What is the standard or best way to deal with database branching with Mercurial or Git branches?

This has been a big question mark on my mind.

I’m moving to Mercurial or Git very soon for my web software, and sometimes my branches require significant database changes which other branches should not see. This, I can’t always share the same database for my branches.

  • git branch without history
  • Is there anything like branch/jump table in Java?
  • git rebase --onto results on single commit
  • Different default remote (tracking branch) for git pull and git push
  • Git rebase branch with merged children
  • How to correctly close a feature branch in Mercurial?
  • Is there some standard way of dealing with database changes for branching and cloning? What do you all do? I’m using MySQL.

  • How to un-commit last un-pushed git commit without losing the changes
  • Git pull from another users working directory
  • How to use git tfs with a team
  • Git search all diffs
  • What is the Sign Off feature in Git for?
  • Gerrit push not working. Remote rejected, prohibited by gerrit
  • 4 Solutions collect form web for “What is the standard or best way to deal with database branching with Mercurial or Git branches?”

    Using a database changset tool can be really helpful. I’ve used liquibase (http://www.liquibase.org), at work to manage version control for the db. I would warmly recommend that tool to anyone. Liquibase does support changesets, with configurable rollback scenarios. However, it is a tool for managing the schema, not the actual data. I wouldn’t try to use it to keep the table data up-to-date.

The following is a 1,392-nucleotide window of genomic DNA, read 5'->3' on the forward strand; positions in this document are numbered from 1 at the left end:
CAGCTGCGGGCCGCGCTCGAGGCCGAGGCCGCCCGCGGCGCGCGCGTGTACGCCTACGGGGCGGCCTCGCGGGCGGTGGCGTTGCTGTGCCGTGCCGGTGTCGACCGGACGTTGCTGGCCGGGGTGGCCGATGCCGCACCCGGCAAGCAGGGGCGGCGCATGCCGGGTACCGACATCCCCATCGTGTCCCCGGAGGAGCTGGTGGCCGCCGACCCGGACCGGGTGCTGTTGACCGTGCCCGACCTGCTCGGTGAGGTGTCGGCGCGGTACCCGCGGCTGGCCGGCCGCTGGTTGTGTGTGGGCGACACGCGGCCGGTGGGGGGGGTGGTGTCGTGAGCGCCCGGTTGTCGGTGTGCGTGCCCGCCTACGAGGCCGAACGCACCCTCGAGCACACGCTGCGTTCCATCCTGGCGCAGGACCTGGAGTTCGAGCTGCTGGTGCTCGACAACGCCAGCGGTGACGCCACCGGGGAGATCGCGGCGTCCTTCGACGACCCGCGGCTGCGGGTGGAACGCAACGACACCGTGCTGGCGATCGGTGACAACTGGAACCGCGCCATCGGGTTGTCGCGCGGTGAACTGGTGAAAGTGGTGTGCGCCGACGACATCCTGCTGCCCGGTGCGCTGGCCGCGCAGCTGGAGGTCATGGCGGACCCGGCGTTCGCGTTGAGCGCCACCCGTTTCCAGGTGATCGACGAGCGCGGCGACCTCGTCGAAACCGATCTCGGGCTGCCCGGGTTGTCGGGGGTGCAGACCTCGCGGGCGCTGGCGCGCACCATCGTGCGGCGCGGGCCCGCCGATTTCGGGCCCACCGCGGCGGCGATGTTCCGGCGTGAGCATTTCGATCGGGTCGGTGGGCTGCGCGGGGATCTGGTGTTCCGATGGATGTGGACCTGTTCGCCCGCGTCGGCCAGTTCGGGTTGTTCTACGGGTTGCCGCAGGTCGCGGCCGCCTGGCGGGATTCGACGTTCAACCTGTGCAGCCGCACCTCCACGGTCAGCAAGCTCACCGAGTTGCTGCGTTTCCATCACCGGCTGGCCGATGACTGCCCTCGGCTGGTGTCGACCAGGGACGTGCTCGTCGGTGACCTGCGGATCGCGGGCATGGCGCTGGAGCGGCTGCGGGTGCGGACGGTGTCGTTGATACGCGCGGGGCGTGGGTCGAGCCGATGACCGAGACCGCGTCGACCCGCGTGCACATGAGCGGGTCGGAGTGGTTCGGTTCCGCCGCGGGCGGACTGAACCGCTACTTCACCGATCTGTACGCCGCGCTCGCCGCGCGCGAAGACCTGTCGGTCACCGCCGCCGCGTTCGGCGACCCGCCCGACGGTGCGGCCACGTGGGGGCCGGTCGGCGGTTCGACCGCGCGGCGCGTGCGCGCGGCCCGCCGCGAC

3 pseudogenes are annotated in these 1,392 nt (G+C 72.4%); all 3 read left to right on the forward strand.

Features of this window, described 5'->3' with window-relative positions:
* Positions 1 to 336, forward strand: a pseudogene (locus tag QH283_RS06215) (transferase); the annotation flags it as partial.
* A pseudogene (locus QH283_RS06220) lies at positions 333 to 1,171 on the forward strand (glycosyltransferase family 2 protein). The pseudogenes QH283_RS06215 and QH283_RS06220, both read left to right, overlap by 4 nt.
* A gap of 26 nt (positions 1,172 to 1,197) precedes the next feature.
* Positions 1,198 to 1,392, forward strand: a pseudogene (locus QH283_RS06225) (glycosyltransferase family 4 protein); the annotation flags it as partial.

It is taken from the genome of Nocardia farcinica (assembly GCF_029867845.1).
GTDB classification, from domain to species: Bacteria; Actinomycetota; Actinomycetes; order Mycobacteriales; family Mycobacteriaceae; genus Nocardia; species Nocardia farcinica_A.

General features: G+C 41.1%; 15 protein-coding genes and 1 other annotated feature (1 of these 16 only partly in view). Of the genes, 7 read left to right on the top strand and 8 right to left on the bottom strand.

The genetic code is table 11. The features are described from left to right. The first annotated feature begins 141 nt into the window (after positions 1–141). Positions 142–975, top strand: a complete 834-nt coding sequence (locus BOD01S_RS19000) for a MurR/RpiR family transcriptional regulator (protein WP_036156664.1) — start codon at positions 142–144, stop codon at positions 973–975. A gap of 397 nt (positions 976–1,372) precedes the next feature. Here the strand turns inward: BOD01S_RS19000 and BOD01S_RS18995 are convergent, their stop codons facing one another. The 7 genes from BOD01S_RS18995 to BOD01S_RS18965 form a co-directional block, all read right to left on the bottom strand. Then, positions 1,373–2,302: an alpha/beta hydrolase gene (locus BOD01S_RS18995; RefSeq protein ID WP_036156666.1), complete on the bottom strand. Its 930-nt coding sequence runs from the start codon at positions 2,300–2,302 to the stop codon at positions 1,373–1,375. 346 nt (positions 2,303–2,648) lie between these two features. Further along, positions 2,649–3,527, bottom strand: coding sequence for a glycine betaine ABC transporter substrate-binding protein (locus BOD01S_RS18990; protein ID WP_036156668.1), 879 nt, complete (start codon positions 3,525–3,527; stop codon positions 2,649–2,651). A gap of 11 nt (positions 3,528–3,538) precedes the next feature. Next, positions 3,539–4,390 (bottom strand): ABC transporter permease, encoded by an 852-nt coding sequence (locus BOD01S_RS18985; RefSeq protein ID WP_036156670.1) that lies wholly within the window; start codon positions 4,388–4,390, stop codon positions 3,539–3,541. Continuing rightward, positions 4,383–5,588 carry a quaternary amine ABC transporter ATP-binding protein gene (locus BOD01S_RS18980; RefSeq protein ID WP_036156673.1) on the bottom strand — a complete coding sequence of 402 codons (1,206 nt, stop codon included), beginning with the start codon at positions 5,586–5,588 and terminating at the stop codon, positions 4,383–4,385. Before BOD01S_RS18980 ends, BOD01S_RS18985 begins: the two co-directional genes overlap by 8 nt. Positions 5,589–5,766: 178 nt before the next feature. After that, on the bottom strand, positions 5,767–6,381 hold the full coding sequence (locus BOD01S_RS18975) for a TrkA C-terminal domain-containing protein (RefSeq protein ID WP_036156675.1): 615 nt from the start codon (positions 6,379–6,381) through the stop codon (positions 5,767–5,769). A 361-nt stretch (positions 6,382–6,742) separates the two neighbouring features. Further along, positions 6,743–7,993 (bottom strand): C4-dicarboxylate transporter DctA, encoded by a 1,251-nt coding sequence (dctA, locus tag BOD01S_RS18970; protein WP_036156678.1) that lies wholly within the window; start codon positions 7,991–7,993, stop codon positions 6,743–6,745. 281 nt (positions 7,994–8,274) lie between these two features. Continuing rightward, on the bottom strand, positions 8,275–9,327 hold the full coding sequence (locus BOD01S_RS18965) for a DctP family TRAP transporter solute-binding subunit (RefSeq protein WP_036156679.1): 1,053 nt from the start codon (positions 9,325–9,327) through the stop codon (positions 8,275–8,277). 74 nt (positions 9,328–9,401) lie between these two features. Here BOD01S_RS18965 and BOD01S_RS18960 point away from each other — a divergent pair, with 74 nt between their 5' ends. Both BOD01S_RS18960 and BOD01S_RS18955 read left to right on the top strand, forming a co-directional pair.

However, I still feel that your best bet is to use liquibase, and have different schemas, for different source branches.

    I don’t have an answer for you, but I did come across a recent article that might be relevant: Why your database version control strategy sucks and what to do about it, Part I

    For handling cloning, your database should be designed to be multi-user.

    For changes in schema, commit changes to the schema for that branch as part of the respository.

    Then you have to make up your mind, for each schema, do you run multiple tablespaces in one database, multiple databases, etc.? Then commit a pointer to the correct one as part of the installation configuration in that branch.

    The database schema is itself (recorded in) a database whose structure is, more or less, defined by the INFORMATION_SCHEMA of the SQL standard.

    Now, DBMS’s are designed quite deliberately to allow only one single database value at any one single point in time. And since the catalog is itself “just a database value for the INFORMATION_SCHEMA database”, SQL systems support, quite deliberately, only one single database structure at any one single point in time.

    Git Baby is a git and github fan, let's start git clone.